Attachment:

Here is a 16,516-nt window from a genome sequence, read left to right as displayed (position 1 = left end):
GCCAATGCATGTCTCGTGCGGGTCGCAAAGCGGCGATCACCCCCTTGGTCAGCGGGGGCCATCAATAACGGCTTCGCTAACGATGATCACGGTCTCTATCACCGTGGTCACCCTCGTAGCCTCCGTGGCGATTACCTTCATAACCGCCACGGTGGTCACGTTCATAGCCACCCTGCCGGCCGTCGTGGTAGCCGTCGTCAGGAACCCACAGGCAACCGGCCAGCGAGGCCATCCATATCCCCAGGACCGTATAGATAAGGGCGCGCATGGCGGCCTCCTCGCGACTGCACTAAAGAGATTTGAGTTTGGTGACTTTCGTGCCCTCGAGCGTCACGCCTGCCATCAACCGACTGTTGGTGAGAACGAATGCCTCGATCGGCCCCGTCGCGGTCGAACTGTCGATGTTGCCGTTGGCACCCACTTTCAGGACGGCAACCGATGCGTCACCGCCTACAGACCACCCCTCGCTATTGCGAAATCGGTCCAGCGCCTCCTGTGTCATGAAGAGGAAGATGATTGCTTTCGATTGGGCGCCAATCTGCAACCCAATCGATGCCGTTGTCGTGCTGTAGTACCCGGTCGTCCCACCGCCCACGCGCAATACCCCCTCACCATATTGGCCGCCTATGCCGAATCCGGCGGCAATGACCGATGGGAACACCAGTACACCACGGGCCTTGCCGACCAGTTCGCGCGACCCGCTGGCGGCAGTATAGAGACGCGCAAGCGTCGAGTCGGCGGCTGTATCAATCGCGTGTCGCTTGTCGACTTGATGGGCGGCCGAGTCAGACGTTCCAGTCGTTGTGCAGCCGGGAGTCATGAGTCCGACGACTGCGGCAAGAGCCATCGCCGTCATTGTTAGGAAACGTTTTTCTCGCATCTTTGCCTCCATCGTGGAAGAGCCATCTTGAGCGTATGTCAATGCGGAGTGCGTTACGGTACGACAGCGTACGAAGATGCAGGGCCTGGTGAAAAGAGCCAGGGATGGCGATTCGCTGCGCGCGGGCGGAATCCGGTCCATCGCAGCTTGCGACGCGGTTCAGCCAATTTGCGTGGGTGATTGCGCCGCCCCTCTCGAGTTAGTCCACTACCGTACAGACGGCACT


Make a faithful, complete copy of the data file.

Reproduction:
Here is a 16,516-nt window from a genome sequence, read left to right as displayed (position 1 = left end):
GCCAATGCATGTCTCGTGCGGGTCGCAAAGCGGCGATCACCCCCTTGGTCAGCGGGGGCCATCAATAACGGCTTCGCTAACGATGATCACGGTCTCTATCACCGTGGTCACCCTCGTAGCCTCCGTGGCGATTACCTTCATAACCGCCACGGTGGTCACGTTCATAGCCACCCTGCCGGCCGTCGTGGTAGCCGTCGTCAGGAACCCACAGGCAACCGGCCAGCGAGGCCATCCATATCCCCAGGACCGTATAGATAAGGGCGCGCATGGCGGCCTCCTCGCGACTGCACTAAAGAGATTTGAGTTTGGTGACTTTCGTGCCCTCGAGCGTCACGCCTGCCATCAACCGACTGTTGGTGAGAACGAATGCCTCGATCGGCCCCGTCGCGGTCGAACTGTCGATGTTGCCGTTGGCACCCACTTTCAGGACGGCAACCGATGCGTCACCGCCTACAGACCACCCCTCGCTATTGCGAAATCGGTCCAGCGCCTCCTGTGTCATGAAGAGGAAGATGATTGCTTTCGATTGGGCGCCAATCTGCAACCCAATCGATGCCGTTGTCGTGCTGTAGTACCCGGTCGTCCCACCGCCCACGCGCAATACCCCCTCACCATATTGGCCGCCTATGCCGAATCCGGCGGCAATGACCGATGGGAACACCAGTACACCACGGGCCTTGCCGACCAGTTCGCGCGACCCGCTGGCGGCAGTATAGAGACGCGCAAGCGTCGAGTCGGCGGCTGTATCAATCGCGTGTCGCTTGTCGACTTGATGGGCGGCCGAGTCAGACGTTCCAGTCGTTGTGCAGCCGGGAGTCATGAGTCCGACGACTGCGGCAAGAGCCATCGCCGTCATTGTTAGGAAACGTTTTTCTCGCATCTTTGCCTCCATCGTGGAAGAGCCATCTTGAGCGTATGTCAATGCGGAGTGCGTTACGGTACGACAGCGTACGAAGATGCAGGGCCTGGTGAAAAGAGCCAGGGATGGCGATTCGCTGCGCGCGGGCGGAATCCGGTCCATCGCAGCTTGCGACGCGGTTCAGCCAATTTGCGTGGGTGATTGCGCCGCCCCTCTCGAGTTAGTCCACTACCGTACAGACGGCACT